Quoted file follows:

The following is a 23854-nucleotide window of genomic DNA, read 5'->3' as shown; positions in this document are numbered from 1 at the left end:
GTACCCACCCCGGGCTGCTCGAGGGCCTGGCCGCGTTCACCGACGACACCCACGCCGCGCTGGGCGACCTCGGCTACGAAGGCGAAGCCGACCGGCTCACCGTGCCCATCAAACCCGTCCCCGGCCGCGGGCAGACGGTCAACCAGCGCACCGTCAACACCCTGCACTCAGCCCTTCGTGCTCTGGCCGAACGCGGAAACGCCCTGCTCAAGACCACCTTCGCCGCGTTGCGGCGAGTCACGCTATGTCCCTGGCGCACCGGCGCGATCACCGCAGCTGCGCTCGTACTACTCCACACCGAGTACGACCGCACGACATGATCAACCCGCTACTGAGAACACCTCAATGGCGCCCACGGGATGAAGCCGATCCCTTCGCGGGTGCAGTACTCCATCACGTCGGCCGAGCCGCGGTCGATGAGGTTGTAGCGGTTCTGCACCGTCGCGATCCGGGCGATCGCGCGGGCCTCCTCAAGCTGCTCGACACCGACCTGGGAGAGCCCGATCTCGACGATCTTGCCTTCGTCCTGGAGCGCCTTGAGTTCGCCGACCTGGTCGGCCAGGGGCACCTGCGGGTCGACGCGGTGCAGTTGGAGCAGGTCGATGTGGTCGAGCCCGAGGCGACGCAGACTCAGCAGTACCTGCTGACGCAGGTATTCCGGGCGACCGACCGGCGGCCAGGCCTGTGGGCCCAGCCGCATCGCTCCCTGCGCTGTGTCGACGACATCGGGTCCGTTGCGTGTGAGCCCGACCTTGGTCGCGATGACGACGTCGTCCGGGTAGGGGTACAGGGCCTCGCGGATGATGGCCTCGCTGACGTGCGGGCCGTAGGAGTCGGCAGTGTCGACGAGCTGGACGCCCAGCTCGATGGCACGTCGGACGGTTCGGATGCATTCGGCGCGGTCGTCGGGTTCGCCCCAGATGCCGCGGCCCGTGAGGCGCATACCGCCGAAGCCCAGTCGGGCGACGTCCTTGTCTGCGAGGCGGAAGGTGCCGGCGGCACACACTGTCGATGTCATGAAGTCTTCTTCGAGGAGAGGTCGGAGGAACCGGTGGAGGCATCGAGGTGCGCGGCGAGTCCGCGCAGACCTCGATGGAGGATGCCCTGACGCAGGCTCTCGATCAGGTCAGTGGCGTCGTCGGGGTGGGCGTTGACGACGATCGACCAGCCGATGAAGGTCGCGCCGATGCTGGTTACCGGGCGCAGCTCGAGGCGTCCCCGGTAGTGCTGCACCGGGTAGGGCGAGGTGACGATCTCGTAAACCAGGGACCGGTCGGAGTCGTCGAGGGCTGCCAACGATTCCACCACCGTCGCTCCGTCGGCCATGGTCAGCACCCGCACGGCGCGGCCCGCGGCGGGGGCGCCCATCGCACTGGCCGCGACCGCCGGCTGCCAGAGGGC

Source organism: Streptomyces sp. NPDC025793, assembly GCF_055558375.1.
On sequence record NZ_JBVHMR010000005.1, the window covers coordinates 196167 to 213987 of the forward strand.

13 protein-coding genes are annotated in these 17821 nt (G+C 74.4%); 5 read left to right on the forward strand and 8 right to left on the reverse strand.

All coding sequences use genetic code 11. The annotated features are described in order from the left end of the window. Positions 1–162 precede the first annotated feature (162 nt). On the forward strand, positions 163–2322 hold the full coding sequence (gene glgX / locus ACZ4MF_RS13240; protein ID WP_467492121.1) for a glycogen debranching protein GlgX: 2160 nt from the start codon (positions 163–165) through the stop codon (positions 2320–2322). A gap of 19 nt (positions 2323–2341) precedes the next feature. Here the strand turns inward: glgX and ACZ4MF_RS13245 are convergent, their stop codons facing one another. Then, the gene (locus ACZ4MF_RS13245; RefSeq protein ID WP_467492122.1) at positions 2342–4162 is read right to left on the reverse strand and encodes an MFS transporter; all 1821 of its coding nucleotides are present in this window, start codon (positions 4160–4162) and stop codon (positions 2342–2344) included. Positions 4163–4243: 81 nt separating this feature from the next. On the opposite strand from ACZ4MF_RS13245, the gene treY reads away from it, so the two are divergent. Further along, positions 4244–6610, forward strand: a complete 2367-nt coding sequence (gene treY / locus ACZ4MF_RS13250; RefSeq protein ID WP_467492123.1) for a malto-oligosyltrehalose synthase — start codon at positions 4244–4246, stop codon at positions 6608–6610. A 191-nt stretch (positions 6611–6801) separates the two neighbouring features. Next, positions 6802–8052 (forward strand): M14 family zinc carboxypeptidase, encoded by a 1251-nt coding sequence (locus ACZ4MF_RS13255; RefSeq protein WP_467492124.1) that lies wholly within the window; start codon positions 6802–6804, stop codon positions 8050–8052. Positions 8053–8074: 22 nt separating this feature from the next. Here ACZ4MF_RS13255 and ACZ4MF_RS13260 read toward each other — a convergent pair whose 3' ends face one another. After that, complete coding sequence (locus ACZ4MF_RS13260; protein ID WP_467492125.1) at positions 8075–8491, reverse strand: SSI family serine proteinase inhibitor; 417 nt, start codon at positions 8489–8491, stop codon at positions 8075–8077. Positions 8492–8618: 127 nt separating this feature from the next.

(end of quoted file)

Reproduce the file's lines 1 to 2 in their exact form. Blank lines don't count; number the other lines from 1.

The following is a 23854-nucleotide window of genomic DNA, read 5'->3' as shown; positions in this document are numbered from 1 at the left end:
GTACCCACCCCGGGCTGCTCGAGGGCCTGGCCGCGTTCACCGACGACACCCACGCCGCGCTGGGCGACCTCGGCTACGAAGGCGAAGCCGACCGGCTCACCGTGCCCATCAAACCCGTCCCCGGCCGCGGGCAGACGGTCAACCAGCGCACCGTCAACACCCTGCACTCAGCCCTTCGTGCTCTGGCCGAACGCGGAAACGCCCTGCTCAAGACCACCTTCGCCGCGTTGCGGCGAGTCACGCTATGTCCCTGGCGCACCGGCGCGATCACCGCAGCTGCGCTCGTACTACTCCACACCGAGTACGACCGCACGACATGATCAACCCGCTACTGAGAACACCTCAATGGCGCCCACGGGATGAAGCCGATCCCTTCGCGGGTGCAGTACTCCATCACGTCGGCCGAGCCGCGGTCGATGAGGTTGTAGCGGTTCTGCACCGTCGCGATCCGGGCGATCGCGCGGGCCTCCTCAAGCTGCTCGACACCGACCTGGGAGAGCCCGATCTCGACGATCTTGCCTTCGTCCTGGAGCGCCTTGAGTTCGCCGACCTGGTCGGCCAGGGGCACCTGCGGGTCGACGCGGTGCAGTTGGAGCAGGTCGATGTGGTCGAGCCCGAGGCGACGCAGACTCAGCAGTACCTGCTGACGCAGGTATTCCGGGCGACCGACCGGCGGCCAGGCCTGTGGGCCCAGCCGCATCGCTCCCTGCGCTGTGTCGACGACATCGGGTCCGTTGCGTGTGAGCCCGACCTTGGTCGCGATGACGACGTCGTCCGGGTAGGGGTACAGGGCCTCGCGGATGATGGCCTCGCTGACGTGCGGGCCGTAGGAGTCGGCAGTGTCGACGAGCTGGACGCCCAGCTCGATGGCACGTCGGACGGTTCGGATGCATTCGGCGCGGTCGTCGGGTTCGCCCCAGATGCCGCGGCCCGTGAGGCGCATACCGCCGAAGCCCAGTCGGGCGACGTCCTTGTCTGCGAGGCGGAAGGTGCCGGCGGCACACACTGTCGATGTCATGAAGTCTTCTTCGAGGAGAGGTCGGAGGAACCGGTGGAGGCATCGAGGTGCGCGGCGAGTCCGCGCAGACCTCGATGGAGGATGCCCTGACGCAGGCTCTCGATCAGGTCAGTGGCGTCGTCGGGGTGGGCGTTGACGACGATCGACCAGCCGATGAAGGTCGCGCCGATGCTGGTTACCGGGCGCAGCTCGAGGCGTCCCCGGTAGTGCTGCACCGGGTAGGGCGAGGTGACGATCTCGTAAACCAGGGACCGGTCGGAGTCGTCGAGGGCTGCCAACGATTCCACCACCGTCGCTCCGTCGGCCATGGTCAGCACCCGCACGGCGCGGCCCGCGGCGGGGGCGCCCATCGCACTGGCCGCGACCGCCGGCTGCCAGAGGGC